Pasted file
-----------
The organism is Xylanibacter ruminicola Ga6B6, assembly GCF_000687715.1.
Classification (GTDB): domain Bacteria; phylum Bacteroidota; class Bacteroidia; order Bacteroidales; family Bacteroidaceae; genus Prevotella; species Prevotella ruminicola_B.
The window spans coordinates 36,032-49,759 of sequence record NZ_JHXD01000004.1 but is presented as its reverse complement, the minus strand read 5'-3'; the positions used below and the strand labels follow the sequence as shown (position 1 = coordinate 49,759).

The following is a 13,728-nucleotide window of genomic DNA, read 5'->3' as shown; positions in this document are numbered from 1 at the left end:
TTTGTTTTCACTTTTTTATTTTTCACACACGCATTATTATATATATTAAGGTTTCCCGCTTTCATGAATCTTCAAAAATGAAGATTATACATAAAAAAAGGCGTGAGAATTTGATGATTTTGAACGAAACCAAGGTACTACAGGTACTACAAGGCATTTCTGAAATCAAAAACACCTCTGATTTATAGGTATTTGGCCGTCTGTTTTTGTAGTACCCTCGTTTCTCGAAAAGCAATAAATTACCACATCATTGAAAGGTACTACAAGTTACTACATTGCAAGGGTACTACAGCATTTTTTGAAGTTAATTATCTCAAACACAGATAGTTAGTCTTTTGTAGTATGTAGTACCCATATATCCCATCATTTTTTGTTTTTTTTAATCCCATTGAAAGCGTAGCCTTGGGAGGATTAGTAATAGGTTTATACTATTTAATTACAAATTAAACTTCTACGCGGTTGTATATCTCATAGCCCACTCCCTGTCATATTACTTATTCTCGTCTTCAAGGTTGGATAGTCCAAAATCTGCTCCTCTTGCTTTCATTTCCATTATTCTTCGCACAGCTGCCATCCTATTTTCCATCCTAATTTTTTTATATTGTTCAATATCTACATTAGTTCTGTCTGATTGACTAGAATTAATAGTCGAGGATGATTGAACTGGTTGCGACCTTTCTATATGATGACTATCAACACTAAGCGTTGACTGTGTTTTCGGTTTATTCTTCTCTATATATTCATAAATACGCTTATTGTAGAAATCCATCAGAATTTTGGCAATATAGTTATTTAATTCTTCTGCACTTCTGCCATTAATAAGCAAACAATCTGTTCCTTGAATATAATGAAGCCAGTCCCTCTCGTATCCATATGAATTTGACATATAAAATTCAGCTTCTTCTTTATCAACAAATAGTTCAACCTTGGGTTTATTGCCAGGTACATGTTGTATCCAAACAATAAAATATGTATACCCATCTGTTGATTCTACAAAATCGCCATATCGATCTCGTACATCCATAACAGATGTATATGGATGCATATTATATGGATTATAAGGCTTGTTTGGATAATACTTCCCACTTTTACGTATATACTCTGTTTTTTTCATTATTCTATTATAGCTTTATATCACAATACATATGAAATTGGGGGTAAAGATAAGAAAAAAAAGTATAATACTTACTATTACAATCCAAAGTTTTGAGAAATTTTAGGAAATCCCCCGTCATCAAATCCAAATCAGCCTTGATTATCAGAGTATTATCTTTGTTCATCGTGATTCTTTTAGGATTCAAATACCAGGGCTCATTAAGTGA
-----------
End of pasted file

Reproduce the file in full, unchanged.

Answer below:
The organism is Xylanibacter ruminicola Ga6B6, assembly GCF_000687715.1.
Classification (GTDB): domain Bacteria; phylum Bacteroidota; class Bacteroidia; order Bacteroidales; family Bacteroidaceae; genus Prevotella; species Prevotella ruminicola_B.
The window spans coordinates 36,032-49,759 of sequence record NZ_JHXD01000004.1 but is presented as its reverse complement, the minus strand read 5'-3'; the positions used below and the strand labels follow the sequence as shown (position 1 = coordinate 49,759).

The following is a 13,728-nucleotide window of genomic DNA, read 5'->3' as shown; positions in this document are numbered from 1 at the left end:
TTTGTTTTCACTTTTTTATTTTTCACACACGCATTATTATATATATTAAGGTTTCCCGCTTTCATGAATCTTCAAAAATGAAGATTATACATAAAAAAAGGCGTGAGAATTTGATGATTTTGAACGAAACCAAGGTACTACAGGTACTACAAGGCATTTCTGAAATCAAAAACACCTCTGATTTATAGGTATTTGGCCGTCTGTTTTTGTAGTACCCTCGTTTCTCGAAAAGCAATAAATTACCACATCATTGAAAGGTACTACAAGTTACTACATTGCAAGGGTACTACAGCATTTTTTGAAGTTAATTATCTCAAACACAGATAGTTAGTCTTTTGTAGTATGTAGTACCCATATATCCCATCATTTTTTGTTTTTTTTAATCCCATTGAAAGCGTAGCCTTGGGAGGATTAGTAATAGGTTTATACTATTTAATTACAAATTAAACTTCTACGCGGTTGTATATCTCATAGCCCACTCCCTGTCATATTACTTATTCTCGTCTTCAAGGTTGGATAGTCCAAAATCTGCTCCTCTTGCTTTCATTTCCATTATTCTTCGCACAGCTGCCATCCTATTTTCCATCCTAATTTTTTTATATTGTTCAATATCTACATTAGTTCTGTCTGATTGACTAGAATTAATAGTCGAGGATGATTGAACTGGTTGCGACCTTTCTATATGATGACTATCAACACTAAGCGTTGACTGTGTTTTCGGTTTATTCTTCTCTATATATTCATAAATACGCTTATTGTAGAAATCCATCAGAATTTTGGCAATATAGTTATTTAATTCTTCTGCACTTCTGCCATTAATAAGCAAACAATCTGTTCCTTGAATATAATGAAGCCAGTCCCTCTCGTATCCATATGAATTTGACATATAAAATTCAGCTTCTTCTTTATCAACAAATAGTTCAACCTTGGGTTTATTGCCAGGTACATGTTGTATCCAAACAATAAAATATGTATACCCATCTGTTGATTCTACAAAATCGCCATATCGATCTCGTACATCCATAACAGATGTATATGGATGCATATTATATGGATTATAAGGCTTGTTTGGATAATACTTCCCACTTTTACGTATATACTCTGTTTTTTTCATTATTCTATTATAGCTTTATATCACAATACATATGAAATTGGGGGTAAAGATAAGAAAAAAAAGTATAATACTTACTATTACAATCCAAAGTTTTGAGAAATTTTAGGAAATCCCCCGTCATCAAATCCAAATCAGCCTTGATTATCAGAGTATTATCTTTGTTCATCGTGATTCTTTTAGGATTCAAATACCAGGGCTCATTAAGTGA